Opinion: Scenes from the first train from Santa Monica to downtown L.A. in 63 years
At 12:08 p.m. on Friday, the first train on the Expo Line extension glided out of Santa Monica’s downtown station and the passengers clapped enthusiastically.
The applause was appropriate, as it had been 63 years since the last Pacific Electric red car trolley left Santa Monica, and the passengers who had waited for up to three hours to be among the first on the Expo Line train knew they were part of a history-making ride into downtown Los Angeles.
The atmosphere surrounding the inaugural trip was duly festive with speeches from assorted dignitaries, a brass band, more police, sheriff’s officers, security guards, “transit enforcement officers” — a new one on me — and volunteer helpers than ever seen in one place in the city.
As befitting any major event, there were protesters and politics, too — one placard bore the words “Santa Monica Place Whites Only” while someone handed out pro-Bernie Sanders leaflets. A lively group from the Los Angeles Football Club, singing and drumming, gave away scarves and badges to those waiting in line.
But once the train left the station everybody on board seemed happy, taking selfies and pictures of each other and the scenery as the train passed the backyards of Westside homes and the artwork of the stations where we stopped.
People got on at every station: men with bicycles, women with strollers and those just there for the ride.
At Vermont, an entrepreneur got on board offering to sell candy, speakers and headphones from a tray he had in his bag — but didn’t find any customers.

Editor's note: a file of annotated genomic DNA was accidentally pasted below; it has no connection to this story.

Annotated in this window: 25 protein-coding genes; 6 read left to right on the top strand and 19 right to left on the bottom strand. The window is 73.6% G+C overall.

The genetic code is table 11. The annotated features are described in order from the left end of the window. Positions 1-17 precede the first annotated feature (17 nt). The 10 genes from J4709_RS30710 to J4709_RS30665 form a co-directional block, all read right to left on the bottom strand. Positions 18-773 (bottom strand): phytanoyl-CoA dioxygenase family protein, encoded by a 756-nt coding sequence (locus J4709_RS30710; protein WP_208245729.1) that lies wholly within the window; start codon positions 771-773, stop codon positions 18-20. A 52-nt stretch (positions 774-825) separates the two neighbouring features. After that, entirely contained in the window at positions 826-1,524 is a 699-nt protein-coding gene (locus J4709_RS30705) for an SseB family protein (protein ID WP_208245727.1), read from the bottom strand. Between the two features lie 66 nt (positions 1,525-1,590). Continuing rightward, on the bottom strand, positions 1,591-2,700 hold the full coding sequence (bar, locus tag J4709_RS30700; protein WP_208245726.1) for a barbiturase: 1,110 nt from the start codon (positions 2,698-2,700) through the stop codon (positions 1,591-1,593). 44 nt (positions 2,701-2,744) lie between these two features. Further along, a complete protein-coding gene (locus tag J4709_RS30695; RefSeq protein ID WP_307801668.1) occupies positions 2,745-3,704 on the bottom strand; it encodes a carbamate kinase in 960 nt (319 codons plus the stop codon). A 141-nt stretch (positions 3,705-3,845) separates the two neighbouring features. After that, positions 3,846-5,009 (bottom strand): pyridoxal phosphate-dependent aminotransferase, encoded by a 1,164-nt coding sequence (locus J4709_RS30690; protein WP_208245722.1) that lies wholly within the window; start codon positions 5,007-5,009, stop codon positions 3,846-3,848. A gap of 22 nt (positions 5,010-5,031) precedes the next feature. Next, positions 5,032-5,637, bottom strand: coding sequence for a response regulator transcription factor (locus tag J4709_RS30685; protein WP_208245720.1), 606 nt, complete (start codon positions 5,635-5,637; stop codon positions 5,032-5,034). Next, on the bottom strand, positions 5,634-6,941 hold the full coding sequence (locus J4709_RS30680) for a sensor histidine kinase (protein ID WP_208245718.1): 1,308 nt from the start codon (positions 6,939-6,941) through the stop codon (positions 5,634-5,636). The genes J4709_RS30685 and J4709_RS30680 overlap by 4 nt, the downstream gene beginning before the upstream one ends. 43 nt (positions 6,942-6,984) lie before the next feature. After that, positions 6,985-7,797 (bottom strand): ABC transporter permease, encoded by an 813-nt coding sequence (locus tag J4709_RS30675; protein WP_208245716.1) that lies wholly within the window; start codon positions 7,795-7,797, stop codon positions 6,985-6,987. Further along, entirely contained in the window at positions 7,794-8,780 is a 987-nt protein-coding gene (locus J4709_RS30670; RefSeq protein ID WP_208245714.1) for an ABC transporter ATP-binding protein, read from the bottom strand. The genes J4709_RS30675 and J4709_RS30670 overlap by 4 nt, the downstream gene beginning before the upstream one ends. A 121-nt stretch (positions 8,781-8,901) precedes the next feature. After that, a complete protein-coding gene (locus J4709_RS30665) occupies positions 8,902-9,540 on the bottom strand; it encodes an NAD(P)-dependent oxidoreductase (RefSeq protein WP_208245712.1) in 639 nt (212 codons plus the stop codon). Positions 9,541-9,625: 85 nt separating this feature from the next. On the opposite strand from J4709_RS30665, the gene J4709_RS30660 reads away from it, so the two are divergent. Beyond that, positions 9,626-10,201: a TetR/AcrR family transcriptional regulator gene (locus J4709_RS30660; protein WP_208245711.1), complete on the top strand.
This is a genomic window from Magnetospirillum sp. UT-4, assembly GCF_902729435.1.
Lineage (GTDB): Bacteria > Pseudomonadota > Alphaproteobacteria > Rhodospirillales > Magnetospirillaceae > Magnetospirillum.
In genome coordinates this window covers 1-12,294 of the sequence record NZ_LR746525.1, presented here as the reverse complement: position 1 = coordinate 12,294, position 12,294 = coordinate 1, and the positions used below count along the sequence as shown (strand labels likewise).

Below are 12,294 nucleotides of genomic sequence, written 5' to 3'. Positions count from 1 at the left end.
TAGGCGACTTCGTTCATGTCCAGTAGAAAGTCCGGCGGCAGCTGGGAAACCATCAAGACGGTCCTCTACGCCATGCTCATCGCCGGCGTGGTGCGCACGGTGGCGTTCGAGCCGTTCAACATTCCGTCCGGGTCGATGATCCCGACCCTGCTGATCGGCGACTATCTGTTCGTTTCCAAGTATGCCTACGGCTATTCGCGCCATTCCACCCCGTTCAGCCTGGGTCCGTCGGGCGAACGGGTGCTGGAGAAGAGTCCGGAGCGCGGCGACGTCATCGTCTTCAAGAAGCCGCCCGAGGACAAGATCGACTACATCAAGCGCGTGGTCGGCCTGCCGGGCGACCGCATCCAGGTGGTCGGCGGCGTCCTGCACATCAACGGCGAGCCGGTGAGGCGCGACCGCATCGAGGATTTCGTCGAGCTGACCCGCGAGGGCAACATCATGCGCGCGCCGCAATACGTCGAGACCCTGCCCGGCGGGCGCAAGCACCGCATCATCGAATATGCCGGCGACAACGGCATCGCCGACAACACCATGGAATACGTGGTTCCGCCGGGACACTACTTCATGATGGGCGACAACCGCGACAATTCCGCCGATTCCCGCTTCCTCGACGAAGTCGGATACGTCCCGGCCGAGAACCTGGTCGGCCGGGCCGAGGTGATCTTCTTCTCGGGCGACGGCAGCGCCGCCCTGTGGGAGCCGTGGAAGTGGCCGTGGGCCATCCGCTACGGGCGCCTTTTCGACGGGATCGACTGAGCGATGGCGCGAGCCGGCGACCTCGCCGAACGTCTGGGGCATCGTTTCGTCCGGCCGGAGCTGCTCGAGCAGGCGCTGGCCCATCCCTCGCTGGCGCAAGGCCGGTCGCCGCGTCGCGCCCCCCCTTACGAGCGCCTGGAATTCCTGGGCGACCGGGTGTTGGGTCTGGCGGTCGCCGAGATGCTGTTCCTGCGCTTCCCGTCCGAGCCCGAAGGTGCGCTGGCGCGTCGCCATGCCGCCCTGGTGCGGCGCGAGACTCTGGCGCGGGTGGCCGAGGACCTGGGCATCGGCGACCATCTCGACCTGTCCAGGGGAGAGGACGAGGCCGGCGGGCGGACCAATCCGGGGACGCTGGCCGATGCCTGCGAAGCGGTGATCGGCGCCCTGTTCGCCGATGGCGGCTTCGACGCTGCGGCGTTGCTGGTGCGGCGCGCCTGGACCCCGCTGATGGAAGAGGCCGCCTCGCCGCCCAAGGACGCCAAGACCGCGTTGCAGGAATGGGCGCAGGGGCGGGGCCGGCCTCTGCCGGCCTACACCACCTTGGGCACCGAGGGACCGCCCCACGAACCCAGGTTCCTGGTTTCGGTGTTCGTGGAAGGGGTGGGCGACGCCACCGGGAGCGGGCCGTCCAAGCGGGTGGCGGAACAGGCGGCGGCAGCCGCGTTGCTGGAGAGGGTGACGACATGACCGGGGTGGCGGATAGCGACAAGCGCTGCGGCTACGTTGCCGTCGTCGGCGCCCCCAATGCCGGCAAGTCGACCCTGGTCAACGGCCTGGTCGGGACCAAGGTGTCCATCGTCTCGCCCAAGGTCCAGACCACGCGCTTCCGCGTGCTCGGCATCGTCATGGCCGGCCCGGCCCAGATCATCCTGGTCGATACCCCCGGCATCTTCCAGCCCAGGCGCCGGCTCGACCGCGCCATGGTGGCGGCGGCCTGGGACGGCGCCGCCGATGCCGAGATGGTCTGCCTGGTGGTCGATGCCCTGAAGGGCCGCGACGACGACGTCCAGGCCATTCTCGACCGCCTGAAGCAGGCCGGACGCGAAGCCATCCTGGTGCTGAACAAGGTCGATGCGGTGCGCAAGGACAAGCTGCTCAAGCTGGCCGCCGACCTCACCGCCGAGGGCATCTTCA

The train arrived at the 7th Street Metro Center station 55 minutes after leaving Santa Monica — nine minutes longer than the time touted by Mayor Eric Garcetti and Expo officials, but plenty of time for a pint of beer and fish and chips in Dublin’s Irish pub before going back to the station to make the return trip to Santa Monica.
This time the trip was more like a ride on the New York subway or London Underground: The train was older, passengers were more garrulous and it was standing room only.
On arrival at Santa Monica — this time the trip took 58 minutes — the hundreds of people getting off were met by volunteers handing out maps of the city and giving directions while hundreds more waited in lines snaking up the street waiting to board the next train to Los Angeles.
The first day of the Expo Line was an undoubted success — crowded trains and happy passengers enjoying their free rides.
The future certainly means more and more people will pour into already overcrowded Santa Monica. But whether those making the daily commute to downtown L.A. will be willing to give up their cars for a ride which, although relatively stress-free and comfortable, will take more than an hour from their home to their place of work, remains to be seen.
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